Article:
Just months after appearing to have turned his life around, NRL premiership star Ben Barba has been cut from the Cronulla Sharks following a positive drugs test.
Sharks CEO Lyall Gorman fronted the media Tuesday morning and said Barba "made a poor choice" and "just got carried away with the celebrations" when he took cocaine just four days after the NRL grand final, in which the Sharks beat the Melbourne Storm to claim their first premiership in their 50th season.
Gorman emphasised that Barba was dealing with "significant personal issues".
"We advised Ben to step away to go and focus on his personal issues which are deep and meaningful to him. We we have agreed to release him from his contract so he can go away and work on issues relating to his future well past his playing days.
"He feels he needs to get out of the professional environment to focus on his issues. It's almost a monkey off his back for the first time in a long time to put himself first."
Barba has gone overseas to a rehab facility, accompanied by a welfare office from the Sharks. He has copped a mandatory 12 match suspension under the NRL's illicit and hazardous drugs policy. Barba chose not to appeal the ban, and Gorman would not be drawn on when, or if, Barba would return to the field.
"The highest level of priority is the welfare of Ben and his wife and children," he said.
Gorman repeatedly used the word "disappointing", and perhaps the most disappointing thing for fans of Barba and the game itself is that this latest incident flies in the face of the positivity portrayed by Barba just six weeks ago, when he said:
"Absolutely, the spotlight got to me, and I won't shy away from that. I lost track of who I was and what I was. I did let it go. Especially with myself and Ainslie [partner Ainslie Currie] at the time. I'm so happy that I have been able to patch things up with her.
We're in such a good head space now and have added another two little girls to the crew. We're flying at the moment and every day I'm so thankful. I've learnt from my mistakes and my family is happy. That's allowed me to enjoy my footy again."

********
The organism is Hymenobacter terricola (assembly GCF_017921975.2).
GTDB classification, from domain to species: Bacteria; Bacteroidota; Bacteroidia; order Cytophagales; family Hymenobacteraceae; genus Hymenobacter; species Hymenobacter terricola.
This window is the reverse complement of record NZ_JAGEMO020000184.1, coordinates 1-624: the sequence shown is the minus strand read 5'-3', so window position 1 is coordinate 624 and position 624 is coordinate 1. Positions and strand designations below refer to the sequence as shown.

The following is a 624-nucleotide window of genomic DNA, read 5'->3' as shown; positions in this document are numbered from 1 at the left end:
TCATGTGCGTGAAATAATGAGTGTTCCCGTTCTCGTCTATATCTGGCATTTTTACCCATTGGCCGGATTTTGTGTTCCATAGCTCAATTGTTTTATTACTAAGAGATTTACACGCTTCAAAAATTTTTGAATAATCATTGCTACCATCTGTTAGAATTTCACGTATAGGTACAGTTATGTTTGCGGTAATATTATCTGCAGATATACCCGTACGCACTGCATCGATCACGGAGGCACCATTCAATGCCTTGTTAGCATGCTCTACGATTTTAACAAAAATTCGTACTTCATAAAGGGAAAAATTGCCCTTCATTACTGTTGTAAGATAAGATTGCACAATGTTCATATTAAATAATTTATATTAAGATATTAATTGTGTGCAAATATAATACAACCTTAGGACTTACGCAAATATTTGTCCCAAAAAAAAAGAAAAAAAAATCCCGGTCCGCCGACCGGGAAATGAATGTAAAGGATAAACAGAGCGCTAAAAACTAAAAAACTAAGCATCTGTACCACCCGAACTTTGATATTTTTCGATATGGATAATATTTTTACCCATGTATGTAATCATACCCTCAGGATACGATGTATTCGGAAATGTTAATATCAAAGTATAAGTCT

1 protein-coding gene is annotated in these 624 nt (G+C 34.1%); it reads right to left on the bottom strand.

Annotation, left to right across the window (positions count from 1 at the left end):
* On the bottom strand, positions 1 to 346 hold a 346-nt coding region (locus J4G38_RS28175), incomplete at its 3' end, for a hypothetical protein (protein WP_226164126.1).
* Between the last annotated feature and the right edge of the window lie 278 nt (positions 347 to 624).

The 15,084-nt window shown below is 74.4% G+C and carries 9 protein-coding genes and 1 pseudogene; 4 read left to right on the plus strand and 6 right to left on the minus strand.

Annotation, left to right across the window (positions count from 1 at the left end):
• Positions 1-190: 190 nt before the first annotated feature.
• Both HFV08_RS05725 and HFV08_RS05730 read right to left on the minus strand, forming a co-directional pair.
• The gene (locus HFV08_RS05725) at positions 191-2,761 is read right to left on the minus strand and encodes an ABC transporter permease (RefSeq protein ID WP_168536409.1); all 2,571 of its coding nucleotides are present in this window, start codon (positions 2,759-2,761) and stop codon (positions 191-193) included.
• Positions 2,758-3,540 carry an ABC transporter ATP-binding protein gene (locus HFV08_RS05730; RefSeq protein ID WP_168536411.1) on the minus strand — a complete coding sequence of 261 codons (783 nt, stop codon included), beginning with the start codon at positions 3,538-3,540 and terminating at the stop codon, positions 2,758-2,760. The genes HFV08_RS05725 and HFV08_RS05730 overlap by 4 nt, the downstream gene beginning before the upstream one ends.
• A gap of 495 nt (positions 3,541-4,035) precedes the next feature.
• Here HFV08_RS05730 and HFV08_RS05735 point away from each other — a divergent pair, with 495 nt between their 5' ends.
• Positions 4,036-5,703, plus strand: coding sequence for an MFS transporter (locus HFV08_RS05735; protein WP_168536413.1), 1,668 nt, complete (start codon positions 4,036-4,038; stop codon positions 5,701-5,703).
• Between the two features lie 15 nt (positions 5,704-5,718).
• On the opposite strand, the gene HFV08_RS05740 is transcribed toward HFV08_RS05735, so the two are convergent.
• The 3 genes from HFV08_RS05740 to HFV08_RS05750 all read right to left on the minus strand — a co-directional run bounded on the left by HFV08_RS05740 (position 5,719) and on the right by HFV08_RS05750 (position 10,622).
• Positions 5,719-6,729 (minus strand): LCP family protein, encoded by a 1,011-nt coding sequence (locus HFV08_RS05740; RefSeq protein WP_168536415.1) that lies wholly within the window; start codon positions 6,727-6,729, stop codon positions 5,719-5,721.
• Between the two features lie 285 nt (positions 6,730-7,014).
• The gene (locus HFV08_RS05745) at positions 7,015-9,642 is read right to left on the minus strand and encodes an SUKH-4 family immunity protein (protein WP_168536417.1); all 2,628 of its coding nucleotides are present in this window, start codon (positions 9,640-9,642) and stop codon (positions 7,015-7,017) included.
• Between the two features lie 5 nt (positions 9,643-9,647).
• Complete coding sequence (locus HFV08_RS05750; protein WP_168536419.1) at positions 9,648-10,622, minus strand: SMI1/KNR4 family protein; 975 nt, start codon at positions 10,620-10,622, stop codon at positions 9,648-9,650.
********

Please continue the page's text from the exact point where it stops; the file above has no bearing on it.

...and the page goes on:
"While this decision has not been easy for either party there is full agreement that it is one made in the best interests of Ben, his young family and our Club," the Sharks said.
"Consistent with our Club's major focus on the welfare of its players, the Club is fully supportive of this decision and will assist in any way possible to allow Ben the time needed to address his life away from the pressure environment of professional sport.
"Although Ben has had a very successful season on the field culminating in being a major part of a winning Grand Final team, it is his life away from the field which he now seeks assistance with. "
The Sharks was Barba's third NRL home after stints at the Bulldogs ending in 2013 and Brisbane in 2014 and his contract with Cronulla-Sutherland was seen as a last lifeline after a career dogged by off-field dramas.
In 2016 he showed glimpses of the speed, agility and power that won him the Dally M Medal in 2012. But all that is on hold now.
"If I don't address them now I will certainly ruin my career and more importantly my life and that of my family," Barba said.
"As footballers we often find it hard to speak up about having problems, but this decision has lifted so much pressure off myself that I cannot start to explain just how much better I feel by taking this action."
Barba said he hoped to return to the NRL in the future and was grateful for the support he had received from the Sharks.
The prodigiously-talented fullback said it was a difficult decision to make but one he "just had to do".